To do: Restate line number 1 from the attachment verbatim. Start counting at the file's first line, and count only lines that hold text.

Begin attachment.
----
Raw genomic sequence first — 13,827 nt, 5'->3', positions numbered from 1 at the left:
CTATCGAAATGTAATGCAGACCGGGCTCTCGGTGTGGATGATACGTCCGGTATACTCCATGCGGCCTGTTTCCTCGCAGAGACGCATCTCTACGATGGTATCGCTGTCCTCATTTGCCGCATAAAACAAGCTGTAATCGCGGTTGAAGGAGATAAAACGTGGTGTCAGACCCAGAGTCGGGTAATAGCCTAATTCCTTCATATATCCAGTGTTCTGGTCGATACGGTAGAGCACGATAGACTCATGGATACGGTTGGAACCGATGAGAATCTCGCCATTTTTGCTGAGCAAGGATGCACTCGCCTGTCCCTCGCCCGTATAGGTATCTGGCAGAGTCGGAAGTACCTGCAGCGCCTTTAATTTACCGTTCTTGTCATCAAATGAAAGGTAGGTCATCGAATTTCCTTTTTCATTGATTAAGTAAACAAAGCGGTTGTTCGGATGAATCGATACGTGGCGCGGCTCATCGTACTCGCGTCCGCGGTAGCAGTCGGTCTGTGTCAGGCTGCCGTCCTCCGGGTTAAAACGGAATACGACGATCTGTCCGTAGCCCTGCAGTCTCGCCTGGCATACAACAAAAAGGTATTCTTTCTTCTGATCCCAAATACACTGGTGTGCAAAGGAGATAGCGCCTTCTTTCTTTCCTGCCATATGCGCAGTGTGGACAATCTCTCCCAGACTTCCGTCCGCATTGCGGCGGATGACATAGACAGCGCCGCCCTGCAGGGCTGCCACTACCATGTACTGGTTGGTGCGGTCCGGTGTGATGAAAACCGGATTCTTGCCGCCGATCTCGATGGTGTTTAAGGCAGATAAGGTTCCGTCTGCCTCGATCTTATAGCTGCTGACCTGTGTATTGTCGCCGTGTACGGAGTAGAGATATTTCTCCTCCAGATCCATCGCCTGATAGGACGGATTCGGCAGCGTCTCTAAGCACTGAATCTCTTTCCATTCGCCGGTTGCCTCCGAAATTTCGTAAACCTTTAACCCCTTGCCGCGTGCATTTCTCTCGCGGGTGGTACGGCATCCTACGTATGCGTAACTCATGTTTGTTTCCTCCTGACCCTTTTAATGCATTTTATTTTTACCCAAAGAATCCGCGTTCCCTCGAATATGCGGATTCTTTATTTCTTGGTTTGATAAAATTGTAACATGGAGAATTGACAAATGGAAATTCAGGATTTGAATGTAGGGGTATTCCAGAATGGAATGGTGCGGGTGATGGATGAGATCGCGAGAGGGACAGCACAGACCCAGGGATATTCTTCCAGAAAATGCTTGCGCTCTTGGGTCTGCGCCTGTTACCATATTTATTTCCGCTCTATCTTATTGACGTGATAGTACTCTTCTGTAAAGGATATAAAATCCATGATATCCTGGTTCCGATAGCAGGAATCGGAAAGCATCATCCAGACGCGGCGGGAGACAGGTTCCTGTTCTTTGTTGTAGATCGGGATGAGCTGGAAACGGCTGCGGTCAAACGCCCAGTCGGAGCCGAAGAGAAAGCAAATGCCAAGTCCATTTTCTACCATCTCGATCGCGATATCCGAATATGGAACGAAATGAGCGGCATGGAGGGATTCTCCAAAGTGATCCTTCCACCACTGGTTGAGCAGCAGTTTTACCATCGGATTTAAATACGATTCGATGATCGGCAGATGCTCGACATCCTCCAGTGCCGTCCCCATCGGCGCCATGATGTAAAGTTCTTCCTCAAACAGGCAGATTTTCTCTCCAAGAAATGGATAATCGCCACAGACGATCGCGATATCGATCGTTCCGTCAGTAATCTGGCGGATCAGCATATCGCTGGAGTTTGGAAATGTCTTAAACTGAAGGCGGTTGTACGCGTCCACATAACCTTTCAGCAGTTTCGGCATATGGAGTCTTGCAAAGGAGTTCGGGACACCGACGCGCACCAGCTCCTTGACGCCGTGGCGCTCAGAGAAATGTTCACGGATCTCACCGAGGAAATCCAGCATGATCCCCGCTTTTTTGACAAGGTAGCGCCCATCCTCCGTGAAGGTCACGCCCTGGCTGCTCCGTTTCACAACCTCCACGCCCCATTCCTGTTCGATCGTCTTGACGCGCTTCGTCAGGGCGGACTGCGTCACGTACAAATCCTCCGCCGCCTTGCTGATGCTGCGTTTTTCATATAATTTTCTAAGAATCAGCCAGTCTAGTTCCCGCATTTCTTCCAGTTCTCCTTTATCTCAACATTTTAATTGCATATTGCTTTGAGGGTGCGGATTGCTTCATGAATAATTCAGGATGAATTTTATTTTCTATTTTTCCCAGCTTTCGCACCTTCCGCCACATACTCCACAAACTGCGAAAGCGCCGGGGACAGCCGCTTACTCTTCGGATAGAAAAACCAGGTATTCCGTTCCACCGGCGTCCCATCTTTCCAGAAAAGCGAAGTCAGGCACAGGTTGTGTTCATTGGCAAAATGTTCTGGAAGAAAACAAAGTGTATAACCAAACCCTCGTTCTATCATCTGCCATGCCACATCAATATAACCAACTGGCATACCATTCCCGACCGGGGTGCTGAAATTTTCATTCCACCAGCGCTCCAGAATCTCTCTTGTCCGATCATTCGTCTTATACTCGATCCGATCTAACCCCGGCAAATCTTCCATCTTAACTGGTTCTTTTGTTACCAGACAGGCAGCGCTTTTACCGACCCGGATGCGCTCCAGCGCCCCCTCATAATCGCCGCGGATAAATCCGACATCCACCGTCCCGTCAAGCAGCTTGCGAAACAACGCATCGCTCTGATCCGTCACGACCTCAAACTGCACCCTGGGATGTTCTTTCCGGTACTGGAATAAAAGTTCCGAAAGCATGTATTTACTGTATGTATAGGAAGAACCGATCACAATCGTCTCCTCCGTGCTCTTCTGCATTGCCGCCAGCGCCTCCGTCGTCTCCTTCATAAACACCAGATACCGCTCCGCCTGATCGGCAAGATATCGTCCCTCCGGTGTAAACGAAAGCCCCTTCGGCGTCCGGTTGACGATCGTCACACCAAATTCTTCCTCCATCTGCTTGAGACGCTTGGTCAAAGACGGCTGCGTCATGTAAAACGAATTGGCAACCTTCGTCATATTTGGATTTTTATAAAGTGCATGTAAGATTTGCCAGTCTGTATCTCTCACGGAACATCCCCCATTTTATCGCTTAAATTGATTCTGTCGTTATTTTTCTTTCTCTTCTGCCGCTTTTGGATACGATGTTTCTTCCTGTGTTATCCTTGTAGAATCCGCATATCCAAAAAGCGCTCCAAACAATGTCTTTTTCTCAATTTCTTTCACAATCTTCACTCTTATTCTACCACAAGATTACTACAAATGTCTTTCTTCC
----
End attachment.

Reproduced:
Raw genomic sequence first — 13,827 nt, 5'->3', positions numbered from 1 at the left: